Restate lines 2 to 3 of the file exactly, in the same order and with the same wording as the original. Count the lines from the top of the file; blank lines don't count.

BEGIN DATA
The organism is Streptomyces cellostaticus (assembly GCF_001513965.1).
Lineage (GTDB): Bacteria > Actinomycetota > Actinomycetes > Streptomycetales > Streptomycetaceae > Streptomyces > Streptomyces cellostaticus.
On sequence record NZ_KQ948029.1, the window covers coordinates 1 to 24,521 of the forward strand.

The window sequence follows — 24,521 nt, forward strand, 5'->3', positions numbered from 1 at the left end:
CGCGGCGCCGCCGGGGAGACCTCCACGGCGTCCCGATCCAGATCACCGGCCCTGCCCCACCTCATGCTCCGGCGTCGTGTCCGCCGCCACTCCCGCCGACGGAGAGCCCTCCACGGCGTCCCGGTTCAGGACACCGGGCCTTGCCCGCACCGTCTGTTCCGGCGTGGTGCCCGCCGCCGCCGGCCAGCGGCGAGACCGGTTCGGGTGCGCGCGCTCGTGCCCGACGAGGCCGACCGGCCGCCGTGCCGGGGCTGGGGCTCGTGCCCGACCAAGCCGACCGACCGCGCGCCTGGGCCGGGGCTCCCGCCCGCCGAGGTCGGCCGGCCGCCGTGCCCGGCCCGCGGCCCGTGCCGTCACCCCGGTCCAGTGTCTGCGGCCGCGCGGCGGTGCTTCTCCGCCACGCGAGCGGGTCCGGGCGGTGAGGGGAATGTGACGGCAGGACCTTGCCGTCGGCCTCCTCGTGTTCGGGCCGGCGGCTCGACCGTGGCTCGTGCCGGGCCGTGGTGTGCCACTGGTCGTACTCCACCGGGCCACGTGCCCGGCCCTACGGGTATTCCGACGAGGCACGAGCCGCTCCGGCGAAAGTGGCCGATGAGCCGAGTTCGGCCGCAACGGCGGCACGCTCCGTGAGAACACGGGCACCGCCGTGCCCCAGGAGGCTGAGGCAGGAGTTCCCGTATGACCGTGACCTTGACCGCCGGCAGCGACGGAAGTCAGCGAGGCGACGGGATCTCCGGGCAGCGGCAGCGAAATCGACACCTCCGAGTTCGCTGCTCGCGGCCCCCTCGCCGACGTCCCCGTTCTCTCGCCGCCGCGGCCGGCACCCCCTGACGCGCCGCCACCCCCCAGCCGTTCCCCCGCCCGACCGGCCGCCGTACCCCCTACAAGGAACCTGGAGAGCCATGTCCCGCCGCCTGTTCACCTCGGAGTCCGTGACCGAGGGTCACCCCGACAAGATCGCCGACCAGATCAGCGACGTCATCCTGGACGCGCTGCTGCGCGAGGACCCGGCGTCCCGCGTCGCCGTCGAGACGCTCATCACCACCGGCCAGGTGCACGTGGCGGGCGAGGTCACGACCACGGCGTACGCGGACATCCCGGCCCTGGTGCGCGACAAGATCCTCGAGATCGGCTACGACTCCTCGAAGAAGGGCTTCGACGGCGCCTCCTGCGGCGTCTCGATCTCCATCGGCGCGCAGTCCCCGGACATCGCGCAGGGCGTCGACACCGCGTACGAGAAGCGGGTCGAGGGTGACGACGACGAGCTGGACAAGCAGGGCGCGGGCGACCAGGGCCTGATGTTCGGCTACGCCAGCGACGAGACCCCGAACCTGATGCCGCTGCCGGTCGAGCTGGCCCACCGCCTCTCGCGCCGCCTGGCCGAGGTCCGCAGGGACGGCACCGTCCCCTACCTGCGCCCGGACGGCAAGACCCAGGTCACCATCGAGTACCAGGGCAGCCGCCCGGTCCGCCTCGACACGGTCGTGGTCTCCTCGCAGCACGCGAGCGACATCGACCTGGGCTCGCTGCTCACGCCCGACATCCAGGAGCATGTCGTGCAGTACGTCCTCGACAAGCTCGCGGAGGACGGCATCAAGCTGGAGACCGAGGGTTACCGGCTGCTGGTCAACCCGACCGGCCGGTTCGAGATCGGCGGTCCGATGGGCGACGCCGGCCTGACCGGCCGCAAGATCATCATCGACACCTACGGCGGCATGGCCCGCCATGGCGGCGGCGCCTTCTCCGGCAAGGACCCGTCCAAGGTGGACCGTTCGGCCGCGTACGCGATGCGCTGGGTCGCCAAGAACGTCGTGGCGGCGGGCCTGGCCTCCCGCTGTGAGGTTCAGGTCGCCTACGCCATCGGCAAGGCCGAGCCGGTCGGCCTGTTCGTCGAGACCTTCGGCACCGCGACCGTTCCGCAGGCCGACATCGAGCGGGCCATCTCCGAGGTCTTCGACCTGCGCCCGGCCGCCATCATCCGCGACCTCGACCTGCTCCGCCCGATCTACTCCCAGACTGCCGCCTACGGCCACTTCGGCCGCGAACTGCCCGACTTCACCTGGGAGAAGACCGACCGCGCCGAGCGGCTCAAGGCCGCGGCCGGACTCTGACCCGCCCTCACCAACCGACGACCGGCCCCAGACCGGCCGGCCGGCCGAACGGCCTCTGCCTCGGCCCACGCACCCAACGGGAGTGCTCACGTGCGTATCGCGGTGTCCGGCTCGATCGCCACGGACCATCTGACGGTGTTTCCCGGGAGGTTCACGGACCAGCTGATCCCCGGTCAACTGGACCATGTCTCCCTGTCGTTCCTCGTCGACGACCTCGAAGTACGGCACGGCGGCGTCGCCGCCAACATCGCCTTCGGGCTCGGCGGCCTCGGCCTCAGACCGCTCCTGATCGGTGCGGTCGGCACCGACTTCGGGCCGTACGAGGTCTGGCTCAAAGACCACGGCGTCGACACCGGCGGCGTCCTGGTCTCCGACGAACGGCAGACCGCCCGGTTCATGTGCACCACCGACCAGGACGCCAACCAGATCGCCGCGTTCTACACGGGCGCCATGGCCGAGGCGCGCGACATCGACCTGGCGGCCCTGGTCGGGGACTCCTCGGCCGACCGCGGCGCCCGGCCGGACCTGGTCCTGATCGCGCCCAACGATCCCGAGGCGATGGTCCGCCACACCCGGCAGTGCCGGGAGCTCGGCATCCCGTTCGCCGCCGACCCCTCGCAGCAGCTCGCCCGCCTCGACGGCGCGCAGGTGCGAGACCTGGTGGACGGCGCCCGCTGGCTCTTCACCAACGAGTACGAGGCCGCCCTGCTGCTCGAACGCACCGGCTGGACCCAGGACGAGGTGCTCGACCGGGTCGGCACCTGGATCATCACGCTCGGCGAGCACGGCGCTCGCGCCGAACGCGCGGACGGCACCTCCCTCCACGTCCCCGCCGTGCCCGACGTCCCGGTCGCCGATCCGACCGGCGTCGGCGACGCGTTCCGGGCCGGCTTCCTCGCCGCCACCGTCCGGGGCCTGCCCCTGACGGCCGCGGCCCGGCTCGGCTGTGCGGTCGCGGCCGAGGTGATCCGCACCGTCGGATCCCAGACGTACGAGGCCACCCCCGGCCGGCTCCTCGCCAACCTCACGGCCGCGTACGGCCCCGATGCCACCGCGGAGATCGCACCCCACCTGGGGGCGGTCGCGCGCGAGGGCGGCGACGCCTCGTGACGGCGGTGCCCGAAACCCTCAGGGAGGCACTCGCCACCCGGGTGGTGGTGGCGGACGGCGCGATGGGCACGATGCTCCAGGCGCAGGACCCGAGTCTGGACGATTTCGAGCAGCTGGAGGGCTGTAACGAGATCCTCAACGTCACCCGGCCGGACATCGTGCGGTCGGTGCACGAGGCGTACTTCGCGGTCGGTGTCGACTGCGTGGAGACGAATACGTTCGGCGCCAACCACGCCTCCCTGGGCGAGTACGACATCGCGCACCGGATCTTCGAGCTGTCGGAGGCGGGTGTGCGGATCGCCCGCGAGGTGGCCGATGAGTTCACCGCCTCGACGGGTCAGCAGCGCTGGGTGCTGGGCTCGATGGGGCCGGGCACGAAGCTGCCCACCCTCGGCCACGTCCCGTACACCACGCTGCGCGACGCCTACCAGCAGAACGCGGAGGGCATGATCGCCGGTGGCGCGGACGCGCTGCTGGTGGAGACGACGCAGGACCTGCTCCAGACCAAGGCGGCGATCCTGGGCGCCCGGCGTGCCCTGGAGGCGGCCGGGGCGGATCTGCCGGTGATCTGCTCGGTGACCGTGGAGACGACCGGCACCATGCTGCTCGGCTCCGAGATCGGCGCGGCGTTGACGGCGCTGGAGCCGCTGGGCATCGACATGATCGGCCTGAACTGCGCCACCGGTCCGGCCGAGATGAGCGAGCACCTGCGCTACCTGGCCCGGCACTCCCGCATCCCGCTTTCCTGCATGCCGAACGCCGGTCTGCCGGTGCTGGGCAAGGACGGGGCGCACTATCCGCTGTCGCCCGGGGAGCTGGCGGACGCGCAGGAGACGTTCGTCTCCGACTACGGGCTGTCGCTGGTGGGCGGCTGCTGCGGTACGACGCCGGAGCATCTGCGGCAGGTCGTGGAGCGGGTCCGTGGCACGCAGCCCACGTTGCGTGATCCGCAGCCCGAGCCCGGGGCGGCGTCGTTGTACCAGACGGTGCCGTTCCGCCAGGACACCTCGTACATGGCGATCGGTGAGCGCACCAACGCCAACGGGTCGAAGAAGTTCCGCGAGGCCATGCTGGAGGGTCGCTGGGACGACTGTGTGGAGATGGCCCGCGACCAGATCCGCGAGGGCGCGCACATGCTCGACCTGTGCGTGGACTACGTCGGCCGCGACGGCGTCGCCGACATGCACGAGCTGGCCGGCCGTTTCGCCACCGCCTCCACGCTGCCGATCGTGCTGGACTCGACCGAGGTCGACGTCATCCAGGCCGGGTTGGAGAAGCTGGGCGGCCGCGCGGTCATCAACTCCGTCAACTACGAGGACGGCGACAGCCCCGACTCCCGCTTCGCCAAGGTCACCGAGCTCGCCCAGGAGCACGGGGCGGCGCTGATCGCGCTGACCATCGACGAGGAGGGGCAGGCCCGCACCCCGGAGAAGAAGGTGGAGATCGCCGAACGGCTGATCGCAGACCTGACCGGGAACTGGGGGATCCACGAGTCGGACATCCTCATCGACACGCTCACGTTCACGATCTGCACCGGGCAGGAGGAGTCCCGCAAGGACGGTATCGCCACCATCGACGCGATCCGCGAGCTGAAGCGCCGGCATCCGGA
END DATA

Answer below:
Lineage (GTDB): Bacteria > Actinomycetota > Actinomycetes > Streptomycetales > Streptomycetaceae > Streptomyces > Streptomyces cellostaticus.
On sequence record NZ_KQ948029.1, the window covers coordinates 1 to 24,521 of the forward strand.